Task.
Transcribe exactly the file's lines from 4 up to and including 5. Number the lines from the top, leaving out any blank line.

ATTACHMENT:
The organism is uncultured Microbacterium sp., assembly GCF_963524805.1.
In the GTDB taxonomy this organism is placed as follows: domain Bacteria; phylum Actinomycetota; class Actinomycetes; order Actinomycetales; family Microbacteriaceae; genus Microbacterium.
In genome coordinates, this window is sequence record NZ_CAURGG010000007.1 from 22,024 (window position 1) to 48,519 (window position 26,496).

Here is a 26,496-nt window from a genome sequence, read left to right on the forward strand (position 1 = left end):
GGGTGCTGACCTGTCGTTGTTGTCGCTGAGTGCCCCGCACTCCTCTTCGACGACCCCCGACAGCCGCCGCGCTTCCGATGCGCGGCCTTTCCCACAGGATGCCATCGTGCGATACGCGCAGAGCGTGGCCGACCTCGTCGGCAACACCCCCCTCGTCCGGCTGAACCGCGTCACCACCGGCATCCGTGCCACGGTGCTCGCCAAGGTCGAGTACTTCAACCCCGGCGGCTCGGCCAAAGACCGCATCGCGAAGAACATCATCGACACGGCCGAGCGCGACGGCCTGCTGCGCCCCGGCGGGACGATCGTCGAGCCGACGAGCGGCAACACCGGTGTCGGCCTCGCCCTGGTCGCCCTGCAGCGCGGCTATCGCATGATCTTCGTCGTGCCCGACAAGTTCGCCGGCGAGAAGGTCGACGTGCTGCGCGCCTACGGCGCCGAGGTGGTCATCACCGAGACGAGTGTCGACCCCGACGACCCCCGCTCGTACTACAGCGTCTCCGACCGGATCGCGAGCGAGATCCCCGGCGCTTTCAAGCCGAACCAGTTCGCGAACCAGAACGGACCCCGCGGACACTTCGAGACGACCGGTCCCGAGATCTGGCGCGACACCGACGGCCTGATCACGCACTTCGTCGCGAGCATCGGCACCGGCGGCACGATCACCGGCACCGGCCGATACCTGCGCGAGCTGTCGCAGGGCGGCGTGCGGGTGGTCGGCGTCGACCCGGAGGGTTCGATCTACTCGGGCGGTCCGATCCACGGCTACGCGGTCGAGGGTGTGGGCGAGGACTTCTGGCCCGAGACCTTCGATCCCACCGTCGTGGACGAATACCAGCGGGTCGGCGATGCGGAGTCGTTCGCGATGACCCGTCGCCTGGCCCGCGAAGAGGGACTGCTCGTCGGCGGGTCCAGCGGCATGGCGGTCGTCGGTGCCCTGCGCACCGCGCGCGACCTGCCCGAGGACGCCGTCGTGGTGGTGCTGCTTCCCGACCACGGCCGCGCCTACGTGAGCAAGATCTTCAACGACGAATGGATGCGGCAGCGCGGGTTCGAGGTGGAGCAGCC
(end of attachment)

Here is a 26,496-nt window from a genome sequence, read left to right on the forward strand (position 1 = left end):
GGGTGCTGACCTGTCGTTGTTGTCGCTGAGTGCCCCGCACTCCTCTTCGACGACCCCCGACAGCCGCCGCGCTTCCGATGCGCGGCCTTTCCCACAGGATGCCATCGTGCGATACGCGCAGAGCGTGGCCGACCTCGTCGGCAACACCCCCCTCGTCCGGCTGAACCGCGTCACCACCGGCATCCGTGCCACGGTGCTCGCCAAGGTCGAGTACTTCAACCCCGGCGGCTCGGCCAAAGACCGCATCGCGAAGAACATCATCGACACGGCCGAGCGCGACGGCCTGCTGCGCCCCGGCGGGACGATCGTCGAGCCGACGAGCGGCAACACCGGTGTCGGCCTCGCCCTGGTCGCCCTGCAGCGCGGCTATCGCATGATCTTCGTCGTGCCCGACAAGTTCGCCGGCGAGAAGGTCGACGTGCTGCGCGCCTACGGCGCCGAGGTGGTCATCACCGAGACGAGTGTCGACCCCGACGACCCCCGCTCGTACTACAGCGTCTCCGACCGGATCGCGAGCGAGATCCCCGGCGCTTTCAAGCCGAACCAGTTCGCGAACCAGAACGGACCCCGCGGACACTTCGAGACGACCGGTCCCGAGATCTGGCGCGACACCGACGGCCTGATCACGCACTTCGTCGCGAGCATCGGCACCGGCGGCACGATCACCGGCACCGGCCGATACCTGCGCGAGCTGTCGCAGGGCGGCGTGCGGGTGGTCGGCGTCGACCCGGAGGGTTCGATCTACTCGGGCGGTCCGATCCACGGCTACGCGGTCGAGGGTGTGGGCGAGGACTTCTGGCCCGAGACCTTCGATCCCACCGTCGTGGACGAATACCAGCGGGTCGGCGATGCGGAGTCGTTCGCGATGACCCGTCGCCTGGCCCGCGAAGAGGGACTGCTCGTCGGCGGGTCCAGCGGCATGGCGGTCGTCGGTGCCCTGCGCACCGCGCGCGACCTGCCCGAGGACGCCGTCGTGGTGGTGCTGCTTCCCGACCACGGCCGCGCCTACGTGAGCAAGATCTTCAACGACGAATGGATGCGGCAGCGCGGGTTCGAGGTGGAGCAGCC